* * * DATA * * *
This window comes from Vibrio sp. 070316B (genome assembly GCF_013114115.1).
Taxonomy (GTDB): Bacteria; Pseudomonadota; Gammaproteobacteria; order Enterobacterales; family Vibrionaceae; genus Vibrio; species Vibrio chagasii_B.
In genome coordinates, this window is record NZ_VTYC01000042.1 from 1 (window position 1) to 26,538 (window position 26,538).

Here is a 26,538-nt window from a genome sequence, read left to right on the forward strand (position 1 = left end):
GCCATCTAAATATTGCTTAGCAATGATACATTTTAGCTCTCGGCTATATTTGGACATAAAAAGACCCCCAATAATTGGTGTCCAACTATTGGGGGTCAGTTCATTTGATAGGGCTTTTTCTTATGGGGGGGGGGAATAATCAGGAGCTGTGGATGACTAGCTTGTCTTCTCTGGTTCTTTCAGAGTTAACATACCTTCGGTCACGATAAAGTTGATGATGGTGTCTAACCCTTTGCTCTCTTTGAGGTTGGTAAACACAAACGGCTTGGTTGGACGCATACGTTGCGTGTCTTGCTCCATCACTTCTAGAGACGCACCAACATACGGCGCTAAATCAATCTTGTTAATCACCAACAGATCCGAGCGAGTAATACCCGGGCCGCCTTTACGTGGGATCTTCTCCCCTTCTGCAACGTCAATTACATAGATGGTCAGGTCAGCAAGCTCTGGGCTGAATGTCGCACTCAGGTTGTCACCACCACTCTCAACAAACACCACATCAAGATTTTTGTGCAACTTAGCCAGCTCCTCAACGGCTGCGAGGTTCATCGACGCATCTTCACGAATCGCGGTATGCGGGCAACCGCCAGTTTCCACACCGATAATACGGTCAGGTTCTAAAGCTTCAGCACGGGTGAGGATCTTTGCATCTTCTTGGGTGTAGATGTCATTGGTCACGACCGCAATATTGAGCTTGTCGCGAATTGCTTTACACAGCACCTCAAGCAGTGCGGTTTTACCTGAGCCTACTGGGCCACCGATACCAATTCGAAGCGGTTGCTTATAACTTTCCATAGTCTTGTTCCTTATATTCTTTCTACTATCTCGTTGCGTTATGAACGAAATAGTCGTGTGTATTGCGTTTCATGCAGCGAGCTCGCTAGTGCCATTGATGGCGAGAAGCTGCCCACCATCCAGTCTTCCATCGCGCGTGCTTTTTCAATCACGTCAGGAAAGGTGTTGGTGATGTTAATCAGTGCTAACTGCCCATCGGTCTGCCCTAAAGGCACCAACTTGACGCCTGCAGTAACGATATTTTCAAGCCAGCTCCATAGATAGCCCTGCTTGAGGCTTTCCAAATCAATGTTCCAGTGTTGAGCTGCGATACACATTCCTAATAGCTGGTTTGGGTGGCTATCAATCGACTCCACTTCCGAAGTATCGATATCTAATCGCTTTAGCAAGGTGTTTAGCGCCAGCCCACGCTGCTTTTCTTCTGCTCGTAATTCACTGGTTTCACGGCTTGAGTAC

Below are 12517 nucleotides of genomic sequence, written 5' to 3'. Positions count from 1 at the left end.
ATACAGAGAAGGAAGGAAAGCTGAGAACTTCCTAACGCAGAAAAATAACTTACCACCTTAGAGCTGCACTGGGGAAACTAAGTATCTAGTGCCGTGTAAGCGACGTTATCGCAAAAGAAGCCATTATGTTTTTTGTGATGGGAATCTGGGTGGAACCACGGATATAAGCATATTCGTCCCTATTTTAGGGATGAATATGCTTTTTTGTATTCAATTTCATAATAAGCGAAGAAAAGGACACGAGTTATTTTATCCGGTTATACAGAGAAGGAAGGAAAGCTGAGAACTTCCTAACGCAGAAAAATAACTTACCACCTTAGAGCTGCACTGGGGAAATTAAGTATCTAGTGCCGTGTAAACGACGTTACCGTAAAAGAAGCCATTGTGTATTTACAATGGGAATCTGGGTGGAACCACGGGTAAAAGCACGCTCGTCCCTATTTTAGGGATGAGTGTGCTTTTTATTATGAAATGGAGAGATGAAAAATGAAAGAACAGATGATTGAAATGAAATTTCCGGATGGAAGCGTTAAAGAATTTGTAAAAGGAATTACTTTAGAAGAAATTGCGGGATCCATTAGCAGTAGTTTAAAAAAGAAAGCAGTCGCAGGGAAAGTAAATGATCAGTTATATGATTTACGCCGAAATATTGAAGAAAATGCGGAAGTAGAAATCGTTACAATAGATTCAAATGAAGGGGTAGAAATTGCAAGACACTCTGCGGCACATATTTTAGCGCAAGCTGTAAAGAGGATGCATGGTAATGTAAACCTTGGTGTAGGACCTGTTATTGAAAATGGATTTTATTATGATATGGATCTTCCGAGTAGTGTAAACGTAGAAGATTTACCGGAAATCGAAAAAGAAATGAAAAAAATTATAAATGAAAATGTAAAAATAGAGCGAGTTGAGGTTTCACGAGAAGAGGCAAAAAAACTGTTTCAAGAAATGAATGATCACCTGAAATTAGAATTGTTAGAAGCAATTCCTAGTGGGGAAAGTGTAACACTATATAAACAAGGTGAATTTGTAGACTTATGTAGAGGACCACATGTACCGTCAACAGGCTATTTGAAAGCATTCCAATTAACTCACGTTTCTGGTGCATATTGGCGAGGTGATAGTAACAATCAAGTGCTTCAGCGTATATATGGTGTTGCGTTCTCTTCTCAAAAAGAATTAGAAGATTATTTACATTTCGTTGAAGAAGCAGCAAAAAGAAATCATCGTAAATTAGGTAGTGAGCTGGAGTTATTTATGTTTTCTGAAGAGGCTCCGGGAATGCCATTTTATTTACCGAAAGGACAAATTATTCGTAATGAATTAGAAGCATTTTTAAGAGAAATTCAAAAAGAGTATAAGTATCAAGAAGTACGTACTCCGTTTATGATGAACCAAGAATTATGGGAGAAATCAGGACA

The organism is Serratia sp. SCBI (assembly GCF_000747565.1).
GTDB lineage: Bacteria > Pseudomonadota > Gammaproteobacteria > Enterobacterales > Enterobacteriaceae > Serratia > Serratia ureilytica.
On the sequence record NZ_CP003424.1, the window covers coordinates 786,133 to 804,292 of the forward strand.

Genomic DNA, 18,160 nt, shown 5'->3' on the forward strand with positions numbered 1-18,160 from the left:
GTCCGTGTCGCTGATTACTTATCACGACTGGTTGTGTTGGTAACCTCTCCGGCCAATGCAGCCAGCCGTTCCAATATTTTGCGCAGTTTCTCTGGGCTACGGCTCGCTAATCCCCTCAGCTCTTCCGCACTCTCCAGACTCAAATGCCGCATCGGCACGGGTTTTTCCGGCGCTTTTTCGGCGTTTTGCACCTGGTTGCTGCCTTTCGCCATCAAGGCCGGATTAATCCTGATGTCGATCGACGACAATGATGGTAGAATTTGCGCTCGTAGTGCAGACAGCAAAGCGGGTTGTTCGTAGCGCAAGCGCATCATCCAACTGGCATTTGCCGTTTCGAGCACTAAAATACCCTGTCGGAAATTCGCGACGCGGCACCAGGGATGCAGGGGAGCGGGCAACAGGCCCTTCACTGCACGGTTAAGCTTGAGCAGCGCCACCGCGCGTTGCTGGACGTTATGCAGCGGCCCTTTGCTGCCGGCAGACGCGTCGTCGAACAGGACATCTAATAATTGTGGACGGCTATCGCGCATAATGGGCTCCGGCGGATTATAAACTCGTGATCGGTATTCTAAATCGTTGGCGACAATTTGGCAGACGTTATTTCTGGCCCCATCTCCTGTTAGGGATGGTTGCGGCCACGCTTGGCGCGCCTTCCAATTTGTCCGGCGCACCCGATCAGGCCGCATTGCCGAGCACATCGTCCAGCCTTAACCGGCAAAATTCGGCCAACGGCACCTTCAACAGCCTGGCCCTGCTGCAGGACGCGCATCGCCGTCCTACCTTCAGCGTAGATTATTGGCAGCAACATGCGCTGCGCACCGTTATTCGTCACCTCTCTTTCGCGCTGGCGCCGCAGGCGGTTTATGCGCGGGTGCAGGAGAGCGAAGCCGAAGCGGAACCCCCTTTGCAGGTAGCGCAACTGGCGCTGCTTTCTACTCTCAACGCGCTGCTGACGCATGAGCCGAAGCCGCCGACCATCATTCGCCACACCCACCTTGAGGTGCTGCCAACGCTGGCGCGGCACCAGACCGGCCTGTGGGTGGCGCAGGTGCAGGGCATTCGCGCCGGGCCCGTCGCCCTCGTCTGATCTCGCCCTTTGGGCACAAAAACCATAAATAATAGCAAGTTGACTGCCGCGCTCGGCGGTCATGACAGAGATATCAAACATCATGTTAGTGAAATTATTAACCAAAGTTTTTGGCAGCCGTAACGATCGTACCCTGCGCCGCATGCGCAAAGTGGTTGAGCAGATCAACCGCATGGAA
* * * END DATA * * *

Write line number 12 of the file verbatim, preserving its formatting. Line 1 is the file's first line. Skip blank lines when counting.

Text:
GTCCGTGTCGCTGATTACTTATCACGACTGGTTGTGTTGGTAACCTCTCCGGCCAATGCAGCCAGCCGTTCCAATATTTTGCGCAGTTTCTCTGGGCTACGGCTCGCTAATCCCCTCAGCTCTTCCGCACTCTCCAGACTCAAATGCCGCATCGGCACGGGTTTTTCCGGCGCTTTTTCGGCGTTTTGCACCTGGTTGCTGCCTTTCGCCATCAAGGCCGGATTAATCCTGATGTCGATCGACGACAATGATGGTAGAATTTGCGCTCGTAGTGCAGACAGCAAAGCGGGTTGTTCGTAGCGCAAGCGCATCATCCAACTGGCATTTGCCGTTTCGAGCACTAAAATACCCTGTCGGAAATTCGCGACGCGGCACCAGGGATGCAGGGGAGCGGGCAACAGGCCCTTCACTGCACGGTTAAGCTTGAGCAGCGCCACCGCGCGTTGCTGGACGTTATGCAGCGGCCCTTTGCTGCCGGCAGACGCGTCGTCGAACAGGACATCTAATAATTGTGGACGGCTATCGCGCATAATGGGCTCCGGCGGATTATAAACTCGTGATCGGTATTCTAAATCGTTGGCGACAATTTGGCAGACGTTATTTCTGGCCCCATCTCCTGTTAGGGATGGTTGCGGCCACGCTTGGCGCGCCTTCCAATTTGTCCGGCGCACCCGATCAGGCCGCATTGCCGAGCACATCGTCCAGCCTTAACCGGCAAAATTCGGCCAACGGCACCTTCAACAGCCTGGCCCTGCTGCAGGACGCGCATCGCCGTCCTACCTTCAGCGTAGATTATTGGCAGCAACATGCGCTGCGCACCGTTATTCGTCACCTCTCTTTCGCGCTGGCGCCGCAGGCGGTTTATGCGCGGGTGCAGGAGAGCGAAGCCGAAGCGGAACCCCCTTTGCAGGTAGCGCAACTGGCGCTGCTTTCTACTCTCAACGCGCTGCTGACGCATGAGCCGAAGCCGCCGACCATCATTCGCCACACCCACCTTGAGGTGCTGCCAACGCTGGCGCGGCACCAGACCGGCCTGTGGGTGGCGCAGGTGCAGGGCATTCGCGCCGGGCCCGTCGCCCTCGTCTGATCTCGCCCTTTGGGCACAAAAACCATAAATAATAGCAAGTTGACTGCCGCGCTCGGCGGTCATGACAGAGATATCAAACATCATGTTAGTGAAATTATTAACCAAAGTTTTTGGCAGCCGTAACGATCGTACCCTGCGCCGCATGCGCAAAGTGGTTGAGCAGATCAACCGCATGGAA